Bootlegging and rum running are terms for smuggling alcoholic beverages where their transportation is forbidden by law. The term rum running is more commonly associated with smuggling over water, while bootlegging refers to smuggling over land. It is believed that the term bootlegging originated during the American Civil War, when soldiers would sneak liquor into army camps by concealing pint bottles within their boots or beneath their trouser legs. The term rum running most likely originated when ships from Bimini in the western Bahamas transported cheap Caribbean rum to Florida speakeasies. Since cheap rum was a low-profit item for rum runners, they soon moved on to smuggling more expensive Canadian whisky. Canadian distillers and seafarers quickly realized that evading duties by moving liquor into the United States illegally had the potential to become a multi-million dollar industry.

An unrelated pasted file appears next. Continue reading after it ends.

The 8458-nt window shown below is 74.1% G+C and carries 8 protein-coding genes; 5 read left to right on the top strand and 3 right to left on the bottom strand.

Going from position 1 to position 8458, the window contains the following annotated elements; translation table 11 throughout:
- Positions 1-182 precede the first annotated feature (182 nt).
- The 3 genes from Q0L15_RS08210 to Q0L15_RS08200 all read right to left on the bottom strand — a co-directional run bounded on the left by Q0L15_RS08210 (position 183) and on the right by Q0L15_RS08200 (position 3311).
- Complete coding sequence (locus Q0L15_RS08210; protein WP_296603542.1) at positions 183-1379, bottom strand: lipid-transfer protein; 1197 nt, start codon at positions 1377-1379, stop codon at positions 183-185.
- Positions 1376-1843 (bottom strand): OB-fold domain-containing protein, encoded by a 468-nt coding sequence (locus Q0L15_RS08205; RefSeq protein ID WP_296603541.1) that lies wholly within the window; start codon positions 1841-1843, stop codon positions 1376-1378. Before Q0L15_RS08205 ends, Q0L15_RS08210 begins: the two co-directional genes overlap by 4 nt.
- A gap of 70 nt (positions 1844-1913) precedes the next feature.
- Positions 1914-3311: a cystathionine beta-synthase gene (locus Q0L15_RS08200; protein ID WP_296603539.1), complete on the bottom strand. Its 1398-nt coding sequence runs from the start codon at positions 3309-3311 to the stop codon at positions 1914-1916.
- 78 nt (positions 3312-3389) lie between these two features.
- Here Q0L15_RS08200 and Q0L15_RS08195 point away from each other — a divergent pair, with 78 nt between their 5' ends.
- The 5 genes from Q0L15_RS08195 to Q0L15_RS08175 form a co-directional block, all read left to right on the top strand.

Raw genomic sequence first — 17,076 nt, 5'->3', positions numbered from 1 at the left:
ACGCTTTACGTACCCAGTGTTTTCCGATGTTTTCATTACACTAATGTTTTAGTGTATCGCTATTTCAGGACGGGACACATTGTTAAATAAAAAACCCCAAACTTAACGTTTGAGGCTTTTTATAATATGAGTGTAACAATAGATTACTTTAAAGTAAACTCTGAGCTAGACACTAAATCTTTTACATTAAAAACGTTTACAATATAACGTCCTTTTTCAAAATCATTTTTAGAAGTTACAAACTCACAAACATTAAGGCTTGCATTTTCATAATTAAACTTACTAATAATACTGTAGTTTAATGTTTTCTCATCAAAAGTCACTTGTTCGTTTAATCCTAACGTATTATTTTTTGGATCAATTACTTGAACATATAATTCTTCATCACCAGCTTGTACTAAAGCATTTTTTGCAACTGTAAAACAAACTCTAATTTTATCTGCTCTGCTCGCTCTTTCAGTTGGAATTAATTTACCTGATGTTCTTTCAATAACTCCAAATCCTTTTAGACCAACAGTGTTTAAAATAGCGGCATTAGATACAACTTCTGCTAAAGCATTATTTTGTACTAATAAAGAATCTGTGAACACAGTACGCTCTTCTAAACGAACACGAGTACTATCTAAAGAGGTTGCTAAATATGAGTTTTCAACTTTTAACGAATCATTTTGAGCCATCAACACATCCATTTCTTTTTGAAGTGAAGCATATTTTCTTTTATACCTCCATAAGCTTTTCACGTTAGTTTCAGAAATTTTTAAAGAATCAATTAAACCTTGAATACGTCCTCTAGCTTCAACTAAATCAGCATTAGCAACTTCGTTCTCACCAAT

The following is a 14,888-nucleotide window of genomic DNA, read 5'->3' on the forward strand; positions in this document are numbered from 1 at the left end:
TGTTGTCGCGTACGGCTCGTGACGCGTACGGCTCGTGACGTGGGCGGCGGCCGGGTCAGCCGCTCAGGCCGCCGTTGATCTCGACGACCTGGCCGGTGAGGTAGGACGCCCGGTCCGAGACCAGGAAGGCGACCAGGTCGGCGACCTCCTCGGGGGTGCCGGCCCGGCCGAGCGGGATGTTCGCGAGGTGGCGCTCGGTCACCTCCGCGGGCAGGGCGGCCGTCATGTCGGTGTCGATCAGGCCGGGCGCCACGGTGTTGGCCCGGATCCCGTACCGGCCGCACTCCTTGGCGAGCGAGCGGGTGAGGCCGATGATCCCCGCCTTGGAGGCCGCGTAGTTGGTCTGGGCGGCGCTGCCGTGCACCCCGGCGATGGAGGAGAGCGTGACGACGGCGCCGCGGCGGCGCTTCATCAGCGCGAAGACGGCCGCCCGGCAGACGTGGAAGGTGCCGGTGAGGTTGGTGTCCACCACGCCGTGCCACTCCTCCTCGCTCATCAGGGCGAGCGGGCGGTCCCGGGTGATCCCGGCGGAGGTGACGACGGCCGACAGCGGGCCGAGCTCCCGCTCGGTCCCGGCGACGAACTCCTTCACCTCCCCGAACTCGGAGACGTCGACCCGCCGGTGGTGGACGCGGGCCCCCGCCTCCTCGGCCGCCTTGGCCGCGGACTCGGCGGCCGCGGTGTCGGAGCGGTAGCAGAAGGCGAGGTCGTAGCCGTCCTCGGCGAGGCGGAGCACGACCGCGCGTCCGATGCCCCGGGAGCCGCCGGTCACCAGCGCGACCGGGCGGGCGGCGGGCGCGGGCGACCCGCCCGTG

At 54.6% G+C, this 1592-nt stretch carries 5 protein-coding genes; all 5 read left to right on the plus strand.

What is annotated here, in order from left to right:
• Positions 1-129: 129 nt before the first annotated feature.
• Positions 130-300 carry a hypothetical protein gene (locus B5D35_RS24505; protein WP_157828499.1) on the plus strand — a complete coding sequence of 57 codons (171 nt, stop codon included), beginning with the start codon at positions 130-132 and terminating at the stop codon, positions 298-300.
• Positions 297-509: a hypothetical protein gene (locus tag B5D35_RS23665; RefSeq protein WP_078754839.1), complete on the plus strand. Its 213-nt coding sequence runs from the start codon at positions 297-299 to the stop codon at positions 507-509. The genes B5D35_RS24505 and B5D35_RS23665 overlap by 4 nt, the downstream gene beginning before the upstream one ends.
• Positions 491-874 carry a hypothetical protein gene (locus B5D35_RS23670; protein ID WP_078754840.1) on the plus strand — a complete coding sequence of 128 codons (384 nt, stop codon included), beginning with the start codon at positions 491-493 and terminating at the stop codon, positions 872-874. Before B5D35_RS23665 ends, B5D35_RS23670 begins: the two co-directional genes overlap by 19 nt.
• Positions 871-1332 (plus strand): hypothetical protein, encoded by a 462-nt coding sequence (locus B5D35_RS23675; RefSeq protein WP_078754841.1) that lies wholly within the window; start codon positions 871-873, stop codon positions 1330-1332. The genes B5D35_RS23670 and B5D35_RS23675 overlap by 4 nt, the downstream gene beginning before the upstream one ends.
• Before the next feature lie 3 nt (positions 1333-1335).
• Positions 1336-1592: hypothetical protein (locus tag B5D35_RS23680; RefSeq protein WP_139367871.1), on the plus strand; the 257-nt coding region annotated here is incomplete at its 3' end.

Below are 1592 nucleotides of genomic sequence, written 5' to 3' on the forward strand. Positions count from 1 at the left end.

During that era, a pro-temperance clergyman called Vancouver the city of refuge for all the whisky-soaks and booze artists of the whole hemisphere. Vancouver maintained an active illegal liquor trade with the United States throughout Prohibition. During that time, the city's longest-serving mayor followed an open town policy. Essentially, the rule was that vice crimes such as prostitution, gambling, bootlegging and rum running would be managed, rather than eliminated. Vancouver was the homeport of the schooner Malahat. That vessel could carry up to 84,000 cases of whisky in the hold plus 16,000 cases on deck. That cargo was loaded on in Vancouver and delivered to California once or twice per year. Malahat was just one of many large, slow floating warehouses that stood off the California coast at anchor just outside the 3-mile limit of U.S. jurisdiction. The 3-mile limit became known as the Rum Line and the ships waiting just beyond were called Rum Row. Smaller, faster contact boats then bought and off loaded the contraband liquor and ran it ashore. A case of whisky that cost $15 in Canada could be sold for $120 in San Diego. Some of the fast contact boats could reach speeds of 25 knots and easily outrun U.S. Coast Guard revenue cutters. These fast boats could quickly dock in small coves and transfer their booze to a waiting truck. The Rum Line was extended to a 12-mile limit by an act of Congress in 1924, which made it harder for the smaller and less seaworthy craft to make the trip.